For young farmers today, risks are endless—but also are rewards. To carve a niche, secure a foothold and pave the way to farming success, financial skills are a must. You have to be able to convince your family, partners and lender that you are worth the risk.
Are you willing to be an exceptional farmer?
“If you think about the loan officer sitting with you, that’s what he or she wants to know,” says Gary Matteson, vice president of young, beginning, small farmer programs and outreach for the Farm Credit Council. “They want to know, what’s so different about you? Are you capable of running the business?”
How do you prove that you are exceptional? Be able to describe your operation in a 45-second elevator speech. You need to be able to tell your story in a business plan, Matteson says.
Compile a monthly cash flow budget. Explain your business in terms of:
Sales - Cost of Goods Sold (Variable Costs) = Gross Margin – Overhead (Fixed Costs) = Profit (Net Margin)
“That’s the equation for business,” Matteson says. “If beginning farmer can use those five terms—total sales, costs of goods sold, gross margin, overhead, net margin—that loan officer’s jaw will drop. After the intro speech, if a young farmer can hand over a monthly cash flow budget, the loan officer may have to be revived with smelling salts.”
Financial management is one of the biggest challenges farmers face, regardless of age or experience. Make it a priority to study, analyze and improve your financial knowledge.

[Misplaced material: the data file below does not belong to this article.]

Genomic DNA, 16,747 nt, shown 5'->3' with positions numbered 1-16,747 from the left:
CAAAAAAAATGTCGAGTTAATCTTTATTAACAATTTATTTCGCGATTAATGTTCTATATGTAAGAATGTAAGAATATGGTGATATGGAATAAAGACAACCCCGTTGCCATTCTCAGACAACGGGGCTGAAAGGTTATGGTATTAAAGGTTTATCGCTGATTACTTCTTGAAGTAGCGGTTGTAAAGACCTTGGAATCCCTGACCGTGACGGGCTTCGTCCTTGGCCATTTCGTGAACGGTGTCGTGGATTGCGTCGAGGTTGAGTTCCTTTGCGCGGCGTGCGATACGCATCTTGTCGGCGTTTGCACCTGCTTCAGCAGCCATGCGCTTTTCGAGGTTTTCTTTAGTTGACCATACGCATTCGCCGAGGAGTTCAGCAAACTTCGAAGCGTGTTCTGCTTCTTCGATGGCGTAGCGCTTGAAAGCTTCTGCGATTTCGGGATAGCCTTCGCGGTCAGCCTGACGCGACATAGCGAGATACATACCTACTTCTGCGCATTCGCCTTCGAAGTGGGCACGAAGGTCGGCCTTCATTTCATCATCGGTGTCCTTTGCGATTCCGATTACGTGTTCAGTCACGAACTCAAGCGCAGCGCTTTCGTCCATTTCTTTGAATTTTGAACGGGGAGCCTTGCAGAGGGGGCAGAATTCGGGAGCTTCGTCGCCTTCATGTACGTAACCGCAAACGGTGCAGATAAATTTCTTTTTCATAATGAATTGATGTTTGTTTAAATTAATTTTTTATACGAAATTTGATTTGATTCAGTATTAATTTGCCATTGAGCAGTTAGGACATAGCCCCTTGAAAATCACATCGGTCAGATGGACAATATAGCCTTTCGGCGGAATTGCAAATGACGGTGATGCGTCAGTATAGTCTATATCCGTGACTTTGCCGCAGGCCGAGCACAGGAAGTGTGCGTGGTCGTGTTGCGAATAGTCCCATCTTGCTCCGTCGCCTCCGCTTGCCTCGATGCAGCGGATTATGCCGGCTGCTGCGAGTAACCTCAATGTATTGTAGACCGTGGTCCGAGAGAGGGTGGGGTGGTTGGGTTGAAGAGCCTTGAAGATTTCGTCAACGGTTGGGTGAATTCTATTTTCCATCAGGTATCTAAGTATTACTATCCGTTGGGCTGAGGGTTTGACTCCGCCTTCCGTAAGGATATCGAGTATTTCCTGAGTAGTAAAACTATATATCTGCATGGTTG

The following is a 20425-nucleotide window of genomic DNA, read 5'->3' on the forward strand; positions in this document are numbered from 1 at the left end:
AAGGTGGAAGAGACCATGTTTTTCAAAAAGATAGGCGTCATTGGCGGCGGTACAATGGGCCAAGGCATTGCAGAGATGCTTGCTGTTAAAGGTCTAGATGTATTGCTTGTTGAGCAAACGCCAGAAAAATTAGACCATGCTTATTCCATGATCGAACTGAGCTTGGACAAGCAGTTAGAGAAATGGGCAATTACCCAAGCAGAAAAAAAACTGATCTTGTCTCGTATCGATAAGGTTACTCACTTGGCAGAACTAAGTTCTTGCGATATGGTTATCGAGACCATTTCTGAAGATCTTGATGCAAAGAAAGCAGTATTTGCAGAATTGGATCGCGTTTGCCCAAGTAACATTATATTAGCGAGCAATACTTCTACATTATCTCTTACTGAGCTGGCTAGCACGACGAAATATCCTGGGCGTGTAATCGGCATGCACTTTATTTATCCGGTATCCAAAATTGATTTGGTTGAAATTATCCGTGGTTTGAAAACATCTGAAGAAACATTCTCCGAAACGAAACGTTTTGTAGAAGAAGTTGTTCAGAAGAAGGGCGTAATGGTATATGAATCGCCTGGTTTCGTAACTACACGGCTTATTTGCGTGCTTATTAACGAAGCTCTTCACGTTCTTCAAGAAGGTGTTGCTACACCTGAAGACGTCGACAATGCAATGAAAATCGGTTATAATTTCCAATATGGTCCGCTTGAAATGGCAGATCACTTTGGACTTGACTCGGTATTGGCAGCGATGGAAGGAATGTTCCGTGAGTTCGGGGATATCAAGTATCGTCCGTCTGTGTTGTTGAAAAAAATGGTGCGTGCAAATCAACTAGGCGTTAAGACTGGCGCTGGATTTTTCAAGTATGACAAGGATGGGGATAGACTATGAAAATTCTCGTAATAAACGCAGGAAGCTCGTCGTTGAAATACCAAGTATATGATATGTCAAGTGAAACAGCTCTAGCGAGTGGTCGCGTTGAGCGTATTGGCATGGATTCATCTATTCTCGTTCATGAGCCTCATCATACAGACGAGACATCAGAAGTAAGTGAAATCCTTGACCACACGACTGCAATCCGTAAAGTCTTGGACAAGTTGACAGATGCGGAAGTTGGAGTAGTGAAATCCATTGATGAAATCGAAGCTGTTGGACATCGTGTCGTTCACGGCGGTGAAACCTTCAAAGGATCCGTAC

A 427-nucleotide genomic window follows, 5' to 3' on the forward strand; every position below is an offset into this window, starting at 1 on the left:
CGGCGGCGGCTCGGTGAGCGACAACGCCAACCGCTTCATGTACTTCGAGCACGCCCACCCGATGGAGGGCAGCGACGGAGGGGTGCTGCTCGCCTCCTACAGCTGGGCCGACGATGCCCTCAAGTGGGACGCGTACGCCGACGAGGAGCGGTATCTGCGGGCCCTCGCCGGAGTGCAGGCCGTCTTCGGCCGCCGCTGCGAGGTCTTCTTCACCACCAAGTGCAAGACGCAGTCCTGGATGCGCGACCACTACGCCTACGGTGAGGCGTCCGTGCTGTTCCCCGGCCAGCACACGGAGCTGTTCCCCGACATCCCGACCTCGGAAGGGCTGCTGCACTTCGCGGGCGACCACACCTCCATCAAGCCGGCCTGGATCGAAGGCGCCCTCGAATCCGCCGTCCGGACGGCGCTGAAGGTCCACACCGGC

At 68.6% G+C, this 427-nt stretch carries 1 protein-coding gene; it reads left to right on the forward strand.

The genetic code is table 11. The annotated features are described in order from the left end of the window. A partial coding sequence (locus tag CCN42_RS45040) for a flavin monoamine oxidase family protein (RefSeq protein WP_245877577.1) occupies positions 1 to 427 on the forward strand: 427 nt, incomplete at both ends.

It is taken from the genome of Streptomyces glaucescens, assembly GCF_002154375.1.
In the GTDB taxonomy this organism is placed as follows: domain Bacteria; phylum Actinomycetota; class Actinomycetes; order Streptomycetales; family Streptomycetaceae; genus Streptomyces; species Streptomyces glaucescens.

“As farm managers, you cannot avoid difficult tasks, subjects or problems,” Matteson says. “Getting fluent in the language of monthly cash-flow budget is the single greatest skill a beginning farmer can have in convincing someone else that they are competent, committed, and have clear expectations of the future.”
Use your monthly cash flow and balance sheet to guide your business decisions. Should you rent more ground? Should you add a livestock enterprise? Is it time to add a new piece of equipment?
“If every business decision you make in your whole life you ask yourself, ‘What will this do to my balance sheet?’ You’ll make good decisions,” Matteson says.
Want more insights on how to develop effective financial habits? Farm Credit Mid-America’s Jonathan Carter shares advice to help young farmers better prepare their financials.
Here are some more resources on cash flow budgets and analysis:
Twelve Steps to Cash Flow Budgeting, Iowa State University
Cash Flow Budgeting for Farms and Ranches, University of Nebraska
Cash-flow Budgeting: About Amount and Timing, Farm Credit Services of America